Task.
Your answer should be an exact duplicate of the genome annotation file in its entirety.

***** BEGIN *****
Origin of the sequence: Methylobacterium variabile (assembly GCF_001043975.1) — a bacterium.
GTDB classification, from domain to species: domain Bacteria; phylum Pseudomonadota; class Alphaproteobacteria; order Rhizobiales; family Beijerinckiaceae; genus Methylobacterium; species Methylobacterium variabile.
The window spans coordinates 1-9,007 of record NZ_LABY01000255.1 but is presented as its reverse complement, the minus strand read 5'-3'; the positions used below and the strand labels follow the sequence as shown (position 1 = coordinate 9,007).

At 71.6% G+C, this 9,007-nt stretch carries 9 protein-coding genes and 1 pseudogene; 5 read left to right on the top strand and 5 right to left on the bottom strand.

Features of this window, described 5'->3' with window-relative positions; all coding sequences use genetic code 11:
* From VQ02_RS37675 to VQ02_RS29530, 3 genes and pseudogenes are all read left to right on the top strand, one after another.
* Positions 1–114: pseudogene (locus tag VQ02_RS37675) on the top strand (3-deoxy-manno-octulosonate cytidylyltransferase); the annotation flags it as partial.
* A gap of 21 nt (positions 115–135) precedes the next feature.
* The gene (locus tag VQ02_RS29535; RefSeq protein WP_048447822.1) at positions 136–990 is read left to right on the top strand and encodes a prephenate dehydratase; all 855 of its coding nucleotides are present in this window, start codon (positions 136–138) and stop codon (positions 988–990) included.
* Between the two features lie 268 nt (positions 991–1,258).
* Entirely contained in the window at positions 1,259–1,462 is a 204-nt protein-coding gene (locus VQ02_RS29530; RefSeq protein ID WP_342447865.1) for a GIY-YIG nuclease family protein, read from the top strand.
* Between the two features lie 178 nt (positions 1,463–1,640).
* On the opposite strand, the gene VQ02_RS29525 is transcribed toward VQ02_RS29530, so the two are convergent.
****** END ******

Origin of the sequence: Methylobacterium variabile (assembly GCF_001043975.1) — a bacterium.
GTDB classification, from domain to species: domain Bacteria; phylum Pseudomonadota; class Alphaproteobacteria; order Rhizobiales; family Beijerinckiaceae; genus Methylobacterium; species Methylobacterium variabile.
The window spans coordinates 1-9,007 of record NZ_LABY01000255.1 but is presented as its reverse complement, the minus strand read 5'-3'; the positions used below and the strand labels follow the sequence as shown (position 1 = coordinate 9,007).

At 71.6% G+C, this 9,007-nt stretch carries 9 protein-coding genes and 1 pseudogene; 5 read left to right on the top strand and 5 right to left on the bottom strand.

Features of this window, described 5'->3' with window-relative positions; all coding sequences use genetic code 11:
* From VQ02_RS37675 to VQ02_RS29530, 3 genes and pseudogenes are all read left to right on the top strand, one after another.
* Positions 1–114: pseudogene (locus tag VQ02_RS37675) on the top strand (3-deoxy-manno-octulosonate cytidylyltransferase); the annotation flags it as partial.
* A gap of 21 nt (positions 115–135) precedes the next feature.
* The gene (locus tag VQ02_RS29535; RefSeq protein WP_048447822.1) at positions 136–990 is read left to right on the top strand and encodes a prephenate dehydratase; all 855 of its coding nucleotides are present in this window, start codon (positions 136–138) and stop codon (positions 988–990) included.
* Between the two features lie 268 nt (positions 991–1,258).
* Entirely contained in the window at positions 1,259–1,462 is a 204-nt protein-coding gene (locus VQ02_RS29530; RefSeq protein ID WP_342447865.1) for a GIY-YIG nuclease family protein, read from the top strand.
* Between the two features lie 178 nt (positions 1,463–1,640).
* On the opposite strand, the gene VQ02_RS29525 is transcribed toward VQ02_RS29530, so the two are convergent.